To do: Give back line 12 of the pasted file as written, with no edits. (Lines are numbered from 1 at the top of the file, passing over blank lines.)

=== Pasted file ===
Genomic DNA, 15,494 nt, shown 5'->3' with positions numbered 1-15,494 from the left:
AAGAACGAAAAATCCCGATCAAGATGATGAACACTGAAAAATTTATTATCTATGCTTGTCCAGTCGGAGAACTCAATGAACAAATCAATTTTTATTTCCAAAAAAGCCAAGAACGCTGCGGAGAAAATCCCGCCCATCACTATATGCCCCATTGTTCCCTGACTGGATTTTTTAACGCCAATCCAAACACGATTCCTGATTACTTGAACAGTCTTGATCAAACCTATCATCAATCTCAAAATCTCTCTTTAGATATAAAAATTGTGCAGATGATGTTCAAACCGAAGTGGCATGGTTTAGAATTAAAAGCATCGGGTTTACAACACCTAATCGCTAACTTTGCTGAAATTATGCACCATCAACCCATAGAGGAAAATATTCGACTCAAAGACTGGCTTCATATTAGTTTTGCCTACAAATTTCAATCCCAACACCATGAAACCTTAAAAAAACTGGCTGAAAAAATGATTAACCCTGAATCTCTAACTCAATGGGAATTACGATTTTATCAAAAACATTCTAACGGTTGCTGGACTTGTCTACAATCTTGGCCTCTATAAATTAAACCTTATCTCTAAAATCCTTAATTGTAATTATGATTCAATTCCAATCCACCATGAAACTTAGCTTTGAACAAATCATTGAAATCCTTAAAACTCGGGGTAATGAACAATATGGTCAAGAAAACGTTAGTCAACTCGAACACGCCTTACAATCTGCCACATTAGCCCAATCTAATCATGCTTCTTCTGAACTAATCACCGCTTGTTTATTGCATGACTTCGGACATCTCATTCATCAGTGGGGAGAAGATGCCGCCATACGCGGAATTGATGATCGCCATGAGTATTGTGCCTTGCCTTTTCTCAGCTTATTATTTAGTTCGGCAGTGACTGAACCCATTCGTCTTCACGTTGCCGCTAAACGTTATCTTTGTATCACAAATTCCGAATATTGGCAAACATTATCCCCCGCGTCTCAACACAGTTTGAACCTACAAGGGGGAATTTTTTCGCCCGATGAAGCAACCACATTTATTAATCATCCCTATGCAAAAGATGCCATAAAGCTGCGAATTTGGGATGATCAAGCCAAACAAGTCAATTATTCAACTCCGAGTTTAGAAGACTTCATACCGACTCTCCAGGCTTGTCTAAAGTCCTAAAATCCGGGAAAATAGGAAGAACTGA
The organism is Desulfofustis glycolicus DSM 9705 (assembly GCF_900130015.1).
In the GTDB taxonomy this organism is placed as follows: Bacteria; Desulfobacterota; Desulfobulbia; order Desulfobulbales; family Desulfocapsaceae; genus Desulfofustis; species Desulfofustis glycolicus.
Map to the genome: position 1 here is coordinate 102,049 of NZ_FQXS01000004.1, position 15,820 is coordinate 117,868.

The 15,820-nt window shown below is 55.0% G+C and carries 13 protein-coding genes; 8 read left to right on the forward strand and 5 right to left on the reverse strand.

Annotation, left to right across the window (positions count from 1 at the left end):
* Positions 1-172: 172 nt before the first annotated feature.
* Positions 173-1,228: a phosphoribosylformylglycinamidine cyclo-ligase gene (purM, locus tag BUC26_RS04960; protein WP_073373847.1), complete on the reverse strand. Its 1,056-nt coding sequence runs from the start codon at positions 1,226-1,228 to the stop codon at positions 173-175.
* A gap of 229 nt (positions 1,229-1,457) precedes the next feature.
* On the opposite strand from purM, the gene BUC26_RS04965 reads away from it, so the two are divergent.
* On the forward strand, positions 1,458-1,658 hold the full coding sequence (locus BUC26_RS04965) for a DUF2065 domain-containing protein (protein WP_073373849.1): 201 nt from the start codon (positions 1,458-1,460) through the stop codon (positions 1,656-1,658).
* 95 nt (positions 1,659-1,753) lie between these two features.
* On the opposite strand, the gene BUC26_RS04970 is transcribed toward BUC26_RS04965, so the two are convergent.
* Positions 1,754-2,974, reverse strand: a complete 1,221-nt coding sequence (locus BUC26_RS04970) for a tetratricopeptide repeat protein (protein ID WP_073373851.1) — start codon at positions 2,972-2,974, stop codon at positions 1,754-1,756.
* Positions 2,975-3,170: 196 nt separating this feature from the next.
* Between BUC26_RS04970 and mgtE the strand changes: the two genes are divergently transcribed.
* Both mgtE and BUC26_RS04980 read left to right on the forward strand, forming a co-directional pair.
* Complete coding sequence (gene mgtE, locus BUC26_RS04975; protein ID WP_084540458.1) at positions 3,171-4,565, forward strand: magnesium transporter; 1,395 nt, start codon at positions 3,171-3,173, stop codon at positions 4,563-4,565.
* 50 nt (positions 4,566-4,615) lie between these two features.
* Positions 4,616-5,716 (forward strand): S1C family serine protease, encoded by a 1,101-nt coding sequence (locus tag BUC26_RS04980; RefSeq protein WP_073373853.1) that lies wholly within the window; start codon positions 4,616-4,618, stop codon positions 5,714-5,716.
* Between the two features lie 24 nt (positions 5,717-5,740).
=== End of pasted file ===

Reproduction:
* On the forward strand, positions 1,458-1,658 hold the full coding sequence (locus BUC26_RS04965) for a DUF2065 domain-containing protein (protein WP_073373849.1): 201 nt from the start codon (positions 1,458-1,460) through the stop codon (positions 1,656-1,658).